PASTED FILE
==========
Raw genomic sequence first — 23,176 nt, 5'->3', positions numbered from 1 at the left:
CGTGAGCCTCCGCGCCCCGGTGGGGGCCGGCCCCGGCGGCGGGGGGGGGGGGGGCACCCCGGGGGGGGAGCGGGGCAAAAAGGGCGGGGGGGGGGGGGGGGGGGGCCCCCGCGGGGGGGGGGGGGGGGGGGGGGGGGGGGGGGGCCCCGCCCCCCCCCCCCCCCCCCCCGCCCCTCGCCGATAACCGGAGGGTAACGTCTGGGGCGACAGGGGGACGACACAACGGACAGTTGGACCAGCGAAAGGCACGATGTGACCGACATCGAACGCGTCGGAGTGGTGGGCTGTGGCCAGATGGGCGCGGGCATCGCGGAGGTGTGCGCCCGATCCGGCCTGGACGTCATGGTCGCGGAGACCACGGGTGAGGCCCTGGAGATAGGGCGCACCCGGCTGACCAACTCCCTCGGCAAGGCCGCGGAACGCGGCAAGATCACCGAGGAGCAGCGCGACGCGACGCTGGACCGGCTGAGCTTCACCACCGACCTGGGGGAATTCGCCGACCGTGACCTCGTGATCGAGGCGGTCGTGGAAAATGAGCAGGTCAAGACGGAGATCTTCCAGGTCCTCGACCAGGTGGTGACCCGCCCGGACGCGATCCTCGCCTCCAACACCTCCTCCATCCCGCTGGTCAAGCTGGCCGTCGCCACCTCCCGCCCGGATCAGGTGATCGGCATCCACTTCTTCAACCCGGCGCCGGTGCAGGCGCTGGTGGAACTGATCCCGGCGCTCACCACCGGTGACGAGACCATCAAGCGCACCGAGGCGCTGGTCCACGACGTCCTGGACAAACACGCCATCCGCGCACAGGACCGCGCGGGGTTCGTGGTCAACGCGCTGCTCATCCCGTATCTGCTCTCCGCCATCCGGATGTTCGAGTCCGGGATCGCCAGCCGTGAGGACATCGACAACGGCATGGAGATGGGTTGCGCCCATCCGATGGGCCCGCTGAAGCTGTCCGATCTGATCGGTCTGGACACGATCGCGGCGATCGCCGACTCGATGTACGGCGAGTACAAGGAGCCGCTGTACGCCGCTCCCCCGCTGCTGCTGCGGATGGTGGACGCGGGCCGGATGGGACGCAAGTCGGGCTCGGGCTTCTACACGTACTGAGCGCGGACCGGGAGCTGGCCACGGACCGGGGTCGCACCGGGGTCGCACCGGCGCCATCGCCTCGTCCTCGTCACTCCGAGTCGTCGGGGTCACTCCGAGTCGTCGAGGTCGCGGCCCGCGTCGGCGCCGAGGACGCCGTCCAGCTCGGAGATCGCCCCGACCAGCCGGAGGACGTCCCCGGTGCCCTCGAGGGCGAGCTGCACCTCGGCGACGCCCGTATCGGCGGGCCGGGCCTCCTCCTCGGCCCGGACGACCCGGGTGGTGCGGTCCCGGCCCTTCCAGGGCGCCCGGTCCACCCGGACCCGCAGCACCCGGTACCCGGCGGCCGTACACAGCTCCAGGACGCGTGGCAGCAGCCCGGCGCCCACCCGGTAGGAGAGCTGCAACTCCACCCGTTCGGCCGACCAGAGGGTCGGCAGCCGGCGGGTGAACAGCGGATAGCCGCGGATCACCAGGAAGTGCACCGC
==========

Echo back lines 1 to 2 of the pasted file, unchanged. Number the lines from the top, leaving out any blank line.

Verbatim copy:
Raw genomic sequence first — 23,176 nt, 5'->3', positions numbered from 1 at the left:
CGTGAGCCTCCGCGCCCCGGTGGGGGCCGGCCCCGGCGGCGGGGGGGGGGGGGGCACCCCGGGGGGGGAGCGGGGCAAAAAGGGCGGGGGGGGGGGGGGGGGGGGCCCCCGCGGGGGGGGGGGGGGGGGGGGGGGGGGGGGGGGCCCCGCCCCCCCCCCCCCCCCCCCCGCCCCTCGCCGATAACCGGAGGGTAACGTCTGGGGCGACAGGGGGACGACACAACGGACAGTTGGACCAGCGAAAGGCACGATGTGACCGACATCGAACGCGTCGGAGTGGTGGGCTGTGGCCAGATGGGCGCGGGCATCGCGGAGGTGTGCGCCCGATCCGGCCTGGACGTCATGGTCGCGGAGACCACGGGTGAGGCCCTGGAGATAGGGCGCACCCGGCTGACCAACTCCCTCGGCAAGGCCGCGGAACGCGGCAAGATCACCGAGGAGCAGCGCGACGCGACGCTGGACCGGCTGAGCTTCACCACCGACCTGGGGGAATTCGCCGACCGTGACCTCGTGATCGAGGCGGTCGTGGAAAATGAGCAGGTCAAGACGGAGATCTTCCAGGTCCTCGACCAGGTGGTGACCCGCCCGGACGCGATCCTCGCCTCCAACACCTCCTCCATCCCGCTGGTCAAGCTGGCCGTCGCCACCTCCCGCCCGGATCAGGTGATCGGCATCCACTTCTTCAACCCGGCGCCGGTGCAGGCGCTGGTGGAACTGATCCCGGCGCTCACCACCGGTGACGAGACCATCAAGCGCACCGAGGCGCTGGTCCACGACGTCCTGGACAAACACGCCATCCGCGCACAGGACCGCGCGGGGTTCGTGGTCAACGCGCTGCTCATCCCGTATCTGCTCTCCGCCATCCGGATGTTCGAGTCCGGGATCGCCAGCCGTGAGGACATCGACAACGGCATGGAGATGGGTTGCGCCCATCCGATGGGCCCGCTGAAGCTGTCCGATCTGATCGGTCTGGACACGATCGCGGCGATCGCCGACTCGATGTACGGCGAGTACAAGGAGCCGCTGTACGCCGCTCCCCCGCTGCTGCTGCGGATGGTGGACGCGGGCCGGATGGGACGCAAGTCGGGCTCGGGCTTCTACACGTACTGAGCGCGGACCGGGAGCTGGCCACGGACCGGGGTCGCACCGGGGTCGCACCGGCGCCATCGCCTCGTCCTCGTCACTCCGAGTCGTCGGGGTCACTCCGAGTCGTCGAGGTCGCGGCCCGCGTCGGCGCCGAGGACGCCGTCCAGCTCGGAGATCGCCCCGACCAGCCGGAGGACGTCCCCGGTGCCCTCGAGGGCGAGCTGCACCTCGGCGACGCCCGTATCGGCGGGCCGGGCCTCCTCCTCGGCCCGGACGACCCGGGTGGTGCGGTCCCGGCCCTTCCAGGGCGCCCGGTCCACCCGGACCCGCAGCACCCGGTACCCGGCGGCCGTACACAGCTCCAGGACGCGTGGCAGCAGCCCGGCGCCCACCCGGTAGGAGAGCTGCAACTCCACCCGTTCGGCCGACCAGAGGGTCGGCAGCCGGCGGGTGAACAGCGGATAGCCGCGGATCACCAGGAAGTGCACCGC